Publication Date



The Lancet Regional Health – Western Pacific



In Asia, diabetes-associated death due to cardiorenal diseases were 2–3 times higher in women than men which might be due to gender disparity in quality of care and health habits.


Adults with type 2 diabetes (T2D) from 11 Asian countries/areas were assessed using the same protocol (2007–2015). We compared treatment target attainment (HbA1c < 7%, blood pressure [BP] < 130/80 mmHg, risk-based LDL-cholesterol, lack of central obesity [waist circumference <90 cm in men or <80 cm in women), use of cardiorenal-protective drugs (renin-angiotensin system [RAS] inhibitors, statins), and self-reported health habits including self-monitoring blood glucose (SMBG) by gender. Analyses were stratified by countries/areas, age of natural menopause (<50 vs. ≥50 years), and comorbidities (atherosclerotic cardiovascular disease [ASCVD], heart failure, kidney impairment [eGFR < 60 mL/min/1.73 m2]).


Among 106,376 patients (53.2% men; median (interquartile range) diabetes duration: 6.0 (2.0–12.0) years; mean ± SD HbA1c 8.0 ± 1.9%; 27% insulin-treated), women were older and less likely to receive college education than men (28.9% vs. 48.8%). Women were less likely to smoke/drink alcohol and were physically less active than men. Women had lower BP (<130/80 mmHg: 29.4% vs. 25.7%), less general obesity (54.8% vs. 57.8%) but more central obesity than men (77.5% vs. 57.3%). Women were less likely to have ASCVD (12.8% vs. 17.0%) or heart failure (1.3% vs. 2.3%), but more likely to have kidney impairment (22.3% vs. 17.6%) and any-site cancer than men (2.5% vs. 1.6%). In most countries/areas, more men attained HbA1c <7% and risk-based LDL-cholesterol level than women. After adjusting for potential confounders including countries and centres, men had 1.63 odds ratio (95% CI 1.51, 1.74) of attaining ≥3 treatment targets than women.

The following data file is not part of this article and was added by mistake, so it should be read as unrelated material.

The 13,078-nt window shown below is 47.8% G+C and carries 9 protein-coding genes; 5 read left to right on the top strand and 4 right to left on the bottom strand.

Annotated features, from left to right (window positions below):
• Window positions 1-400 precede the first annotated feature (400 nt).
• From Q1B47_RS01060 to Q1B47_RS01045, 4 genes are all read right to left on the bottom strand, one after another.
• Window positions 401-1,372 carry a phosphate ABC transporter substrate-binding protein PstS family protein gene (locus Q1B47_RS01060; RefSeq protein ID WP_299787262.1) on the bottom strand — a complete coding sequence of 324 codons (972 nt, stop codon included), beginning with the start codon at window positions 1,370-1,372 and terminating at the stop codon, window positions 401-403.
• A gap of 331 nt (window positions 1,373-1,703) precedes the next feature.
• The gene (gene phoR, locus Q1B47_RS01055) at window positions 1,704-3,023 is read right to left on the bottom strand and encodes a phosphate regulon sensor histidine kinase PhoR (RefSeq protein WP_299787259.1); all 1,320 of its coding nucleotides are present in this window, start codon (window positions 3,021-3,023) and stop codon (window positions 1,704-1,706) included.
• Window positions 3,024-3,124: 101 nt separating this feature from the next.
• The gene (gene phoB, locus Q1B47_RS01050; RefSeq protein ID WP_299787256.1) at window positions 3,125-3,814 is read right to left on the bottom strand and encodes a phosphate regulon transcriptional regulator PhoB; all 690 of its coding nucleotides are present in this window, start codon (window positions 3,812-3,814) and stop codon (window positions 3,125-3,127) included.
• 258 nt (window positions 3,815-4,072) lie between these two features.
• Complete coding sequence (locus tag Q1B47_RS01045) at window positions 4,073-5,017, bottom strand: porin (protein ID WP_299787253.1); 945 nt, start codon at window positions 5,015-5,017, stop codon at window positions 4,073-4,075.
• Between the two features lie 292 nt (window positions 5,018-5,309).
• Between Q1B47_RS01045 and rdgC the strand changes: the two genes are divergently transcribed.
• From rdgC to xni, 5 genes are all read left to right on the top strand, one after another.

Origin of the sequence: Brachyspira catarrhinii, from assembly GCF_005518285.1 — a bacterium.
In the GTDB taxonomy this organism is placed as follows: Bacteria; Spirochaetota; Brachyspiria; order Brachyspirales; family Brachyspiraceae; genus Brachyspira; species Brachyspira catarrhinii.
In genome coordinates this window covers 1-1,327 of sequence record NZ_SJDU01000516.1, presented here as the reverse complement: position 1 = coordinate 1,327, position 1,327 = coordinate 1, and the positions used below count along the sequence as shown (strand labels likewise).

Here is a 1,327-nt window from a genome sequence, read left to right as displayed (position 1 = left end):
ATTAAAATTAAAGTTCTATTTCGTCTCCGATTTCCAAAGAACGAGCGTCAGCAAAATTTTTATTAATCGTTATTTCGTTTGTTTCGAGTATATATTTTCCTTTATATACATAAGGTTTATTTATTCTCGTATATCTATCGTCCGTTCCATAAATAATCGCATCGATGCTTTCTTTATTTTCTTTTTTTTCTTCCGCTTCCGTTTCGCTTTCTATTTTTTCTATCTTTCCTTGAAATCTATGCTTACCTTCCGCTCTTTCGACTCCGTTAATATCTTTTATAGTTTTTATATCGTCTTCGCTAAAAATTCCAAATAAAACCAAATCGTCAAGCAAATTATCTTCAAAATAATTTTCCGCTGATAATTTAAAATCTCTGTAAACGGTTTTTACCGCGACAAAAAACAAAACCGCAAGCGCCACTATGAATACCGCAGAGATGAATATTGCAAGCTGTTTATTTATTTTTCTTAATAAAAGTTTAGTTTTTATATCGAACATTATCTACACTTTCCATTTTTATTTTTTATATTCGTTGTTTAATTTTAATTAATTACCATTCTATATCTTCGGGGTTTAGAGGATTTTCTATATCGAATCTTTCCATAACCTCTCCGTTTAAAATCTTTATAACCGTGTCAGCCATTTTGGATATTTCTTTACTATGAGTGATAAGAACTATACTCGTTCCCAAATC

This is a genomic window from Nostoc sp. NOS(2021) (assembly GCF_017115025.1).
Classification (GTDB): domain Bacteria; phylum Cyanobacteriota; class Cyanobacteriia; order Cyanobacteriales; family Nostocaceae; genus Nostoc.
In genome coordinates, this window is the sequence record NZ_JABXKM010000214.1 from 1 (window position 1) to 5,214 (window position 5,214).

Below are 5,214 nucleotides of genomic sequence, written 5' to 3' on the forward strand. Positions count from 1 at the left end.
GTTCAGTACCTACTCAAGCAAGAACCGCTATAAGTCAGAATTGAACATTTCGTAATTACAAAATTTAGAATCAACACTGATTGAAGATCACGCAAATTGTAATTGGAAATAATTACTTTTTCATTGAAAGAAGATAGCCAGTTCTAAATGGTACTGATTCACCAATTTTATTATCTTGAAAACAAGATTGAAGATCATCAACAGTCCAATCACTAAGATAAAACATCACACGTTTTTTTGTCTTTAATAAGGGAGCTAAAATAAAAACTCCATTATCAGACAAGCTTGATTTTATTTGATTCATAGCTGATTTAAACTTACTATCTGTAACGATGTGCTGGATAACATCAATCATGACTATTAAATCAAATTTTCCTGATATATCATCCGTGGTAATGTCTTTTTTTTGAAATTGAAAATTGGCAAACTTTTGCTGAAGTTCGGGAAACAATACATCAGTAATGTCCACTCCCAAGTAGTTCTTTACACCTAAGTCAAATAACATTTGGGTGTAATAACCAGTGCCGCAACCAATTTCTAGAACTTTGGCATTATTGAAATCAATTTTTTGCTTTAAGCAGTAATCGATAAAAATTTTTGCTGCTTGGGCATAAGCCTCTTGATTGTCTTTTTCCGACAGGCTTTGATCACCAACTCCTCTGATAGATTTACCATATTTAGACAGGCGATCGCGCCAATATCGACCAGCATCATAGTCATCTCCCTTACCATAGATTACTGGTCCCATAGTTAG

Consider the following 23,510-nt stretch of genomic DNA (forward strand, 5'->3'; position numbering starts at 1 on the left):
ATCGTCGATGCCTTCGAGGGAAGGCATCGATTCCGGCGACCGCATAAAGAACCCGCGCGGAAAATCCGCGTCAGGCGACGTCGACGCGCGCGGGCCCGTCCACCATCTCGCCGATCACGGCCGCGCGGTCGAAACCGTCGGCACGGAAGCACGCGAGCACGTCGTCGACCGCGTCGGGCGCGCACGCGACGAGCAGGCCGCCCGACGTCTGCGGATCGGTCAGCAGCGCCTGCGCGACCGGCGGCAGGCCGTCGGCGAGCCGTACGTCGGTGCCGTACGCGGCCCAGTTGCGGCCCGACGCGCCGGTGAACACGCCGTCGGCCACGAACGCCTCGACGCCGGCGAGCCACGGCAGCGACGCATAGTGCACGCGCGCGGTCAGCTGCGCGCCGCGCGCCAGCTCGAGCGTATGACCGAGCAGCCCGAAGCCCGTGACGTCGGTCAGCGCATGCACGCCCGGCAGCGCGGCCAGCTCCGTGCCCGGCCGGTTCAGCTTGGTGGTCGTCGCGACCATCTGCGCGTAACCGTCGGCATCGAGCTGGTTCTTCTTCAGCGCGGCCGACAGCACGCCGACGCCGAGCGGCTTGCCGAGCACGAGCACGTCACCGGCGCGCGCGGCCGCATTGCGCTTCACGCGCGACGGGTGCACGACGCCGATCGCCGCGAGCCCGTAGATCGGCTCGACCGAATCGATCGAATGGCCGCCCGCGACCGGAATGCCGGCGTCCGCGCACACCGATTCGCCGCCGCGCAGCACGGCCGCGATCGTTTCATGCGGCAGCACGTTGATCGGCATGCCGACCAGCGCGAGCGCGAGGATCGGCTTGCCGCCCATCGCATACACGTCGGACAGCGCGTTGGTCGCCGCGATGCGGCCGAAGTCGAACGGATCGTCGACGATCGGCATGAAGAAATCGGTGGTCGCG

Asian women with T2D had worse quality of care than men especially in middle-income countries/areas, calling for targeted implementation programs to close these care gaps.


Disparity, Care gaps, Inequality, Ethnicity, Type 2 diabetes, Treatment targets, Cardiovascular risk factors, Comorbidity, Self-management



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